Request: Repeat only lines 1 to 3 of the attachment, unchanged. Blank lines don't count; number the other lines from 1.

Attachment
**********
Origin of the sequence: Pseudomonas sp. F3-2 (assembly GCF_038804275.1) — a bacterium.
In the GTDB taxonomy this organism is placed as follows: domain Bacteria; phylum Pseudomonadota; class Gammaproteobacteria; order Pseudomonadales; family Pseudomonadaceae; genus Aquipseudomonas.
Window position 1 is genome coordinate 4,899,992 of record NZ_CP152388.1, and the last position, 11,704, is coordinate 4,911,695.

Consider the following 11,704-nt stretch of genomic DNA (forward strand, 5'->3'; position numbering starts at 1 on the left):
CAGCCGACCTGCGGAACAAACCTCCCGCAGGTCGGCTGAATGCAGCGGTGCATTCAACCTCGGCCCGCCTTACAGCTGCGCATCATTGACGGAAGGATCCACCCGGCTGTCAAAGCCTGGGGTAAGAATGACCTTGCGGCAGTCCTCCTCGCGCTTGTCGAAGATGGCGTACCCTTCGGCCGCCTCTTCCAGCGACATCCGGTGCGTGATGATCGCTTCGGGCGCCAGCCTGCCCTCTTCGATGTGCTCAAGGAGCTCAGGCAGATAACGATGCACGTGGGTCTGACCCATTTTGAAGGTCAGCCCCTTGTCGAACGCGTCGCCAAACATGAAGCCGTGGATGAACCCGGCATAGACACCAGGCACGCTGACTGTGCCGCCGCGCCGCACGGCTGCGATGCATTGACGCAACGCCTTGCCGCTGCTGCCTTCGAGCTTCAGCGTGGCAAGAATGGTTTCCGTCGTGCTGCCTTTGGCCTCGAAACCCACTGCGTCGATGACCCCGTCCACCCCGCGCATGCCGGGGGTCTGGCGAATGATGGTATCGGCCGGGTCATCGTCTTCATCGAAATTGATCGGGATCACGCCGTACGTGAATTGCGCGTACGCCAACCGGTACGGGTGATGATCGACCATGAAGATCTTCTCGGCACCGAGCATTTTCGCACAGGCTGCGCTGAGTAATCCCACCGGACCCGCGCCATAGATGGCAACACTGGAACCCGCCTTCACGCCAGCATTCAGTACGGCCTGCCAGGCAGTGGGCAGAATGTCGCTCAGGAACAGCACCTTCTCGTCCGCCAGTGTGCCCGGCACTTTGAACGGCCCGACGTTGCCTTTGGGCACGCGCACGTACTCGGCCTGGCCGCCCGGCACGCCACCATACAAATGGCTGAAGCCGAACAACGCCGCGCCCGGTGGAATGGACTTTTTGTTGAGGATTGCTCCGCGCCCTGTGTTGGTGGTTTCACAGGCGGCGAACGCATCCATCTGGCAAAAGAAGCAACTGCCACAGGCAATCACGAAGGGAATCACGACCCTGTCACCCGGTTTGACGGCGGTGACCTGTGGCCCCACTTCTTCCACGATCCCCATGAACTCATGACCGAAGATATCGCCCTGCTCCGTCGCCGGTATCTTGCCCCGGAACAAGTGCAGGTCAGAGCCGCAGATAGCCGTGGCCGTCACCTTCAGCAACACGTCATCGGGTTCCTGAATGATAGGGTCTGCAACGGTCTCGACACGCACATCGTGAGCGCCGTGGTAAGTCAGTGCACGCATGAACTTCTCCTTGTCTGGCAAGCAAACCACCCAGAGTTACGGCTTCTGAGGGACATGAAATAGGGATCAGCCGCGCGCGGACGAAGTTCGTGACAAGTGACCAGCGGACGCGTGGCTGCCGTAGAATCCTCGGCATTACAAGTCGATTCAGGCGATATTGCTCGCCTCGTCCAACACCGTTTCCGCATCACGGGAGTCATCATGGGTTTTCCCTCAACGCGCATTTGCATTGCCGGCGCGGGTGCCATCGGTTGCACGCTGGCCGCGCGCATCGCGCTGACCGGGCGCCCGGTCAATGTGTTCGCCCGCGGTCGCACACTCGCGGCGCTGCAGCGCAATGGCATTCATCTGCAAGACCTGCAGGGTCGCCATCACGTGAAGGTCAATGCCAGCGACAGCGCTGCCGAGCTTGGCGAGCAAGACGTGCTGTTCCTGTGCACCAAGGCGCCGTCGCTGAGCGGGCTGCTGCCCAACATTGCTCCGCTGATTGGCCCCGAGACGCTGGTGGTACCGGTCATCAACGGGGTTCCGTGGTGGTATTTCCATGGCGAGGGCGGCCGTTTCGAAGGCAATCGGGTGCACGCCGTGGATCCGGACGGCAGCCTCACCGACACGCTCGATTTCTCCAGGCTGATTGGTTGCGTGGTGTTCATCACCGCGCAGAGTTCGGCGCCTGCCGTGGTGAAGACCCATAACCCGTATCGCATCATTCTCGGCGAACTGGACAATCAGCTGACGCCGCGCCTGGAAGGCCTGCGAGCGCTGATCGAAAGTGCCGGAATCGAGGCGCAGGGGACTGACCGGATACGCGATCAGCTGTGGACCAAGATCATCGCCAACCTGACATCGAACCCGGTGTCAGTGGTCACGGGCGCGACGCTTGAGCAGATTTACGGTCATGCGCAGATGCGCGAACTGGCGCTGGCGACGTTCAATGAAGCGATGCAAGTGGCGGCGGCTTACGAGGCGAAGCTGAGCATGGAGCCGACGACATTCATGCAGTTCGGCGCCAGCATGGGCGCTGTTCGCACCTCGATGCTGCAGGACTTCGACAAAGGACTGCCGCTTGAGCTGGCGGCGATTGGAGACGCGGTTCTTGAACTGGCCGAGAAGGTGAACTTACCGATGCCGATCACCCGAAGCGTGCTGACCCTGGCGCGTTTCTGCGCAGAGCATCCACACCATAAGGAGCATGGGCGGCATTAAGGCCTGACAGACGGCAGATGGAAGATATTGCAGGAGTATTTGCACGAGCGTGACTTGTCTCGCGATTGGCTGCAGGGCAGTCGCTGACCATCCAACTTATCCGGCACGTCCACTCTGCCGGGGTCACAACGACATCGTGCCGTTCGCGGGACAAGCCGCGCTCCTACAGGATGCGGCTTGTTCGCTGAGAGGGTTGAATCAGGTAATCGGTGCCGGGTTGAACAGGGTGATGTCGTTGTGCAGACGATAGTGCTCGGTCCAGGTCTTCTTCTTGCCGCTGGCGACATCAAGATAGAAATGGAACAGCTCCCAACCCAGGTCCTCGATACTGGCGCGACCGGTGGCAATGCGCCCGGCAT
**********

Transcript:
Origin of the sequence: Pseudomonas sp. F3-2 (assembly GCF_038804275.1) — a bacterium.
In the GTDB taxonomy this organism is placed as follows: domain Bacteria; phylum Pseudomonadota; class Gammaproteobacteria; order Pseudomonadales; family Pseudomonadaceae; genus Aquipseudomonas.
Window position 1 is genome coordinate 4,899,992 of record NZ_CP152388.1, and the last position, 11,704, is coordinate 4,911,695.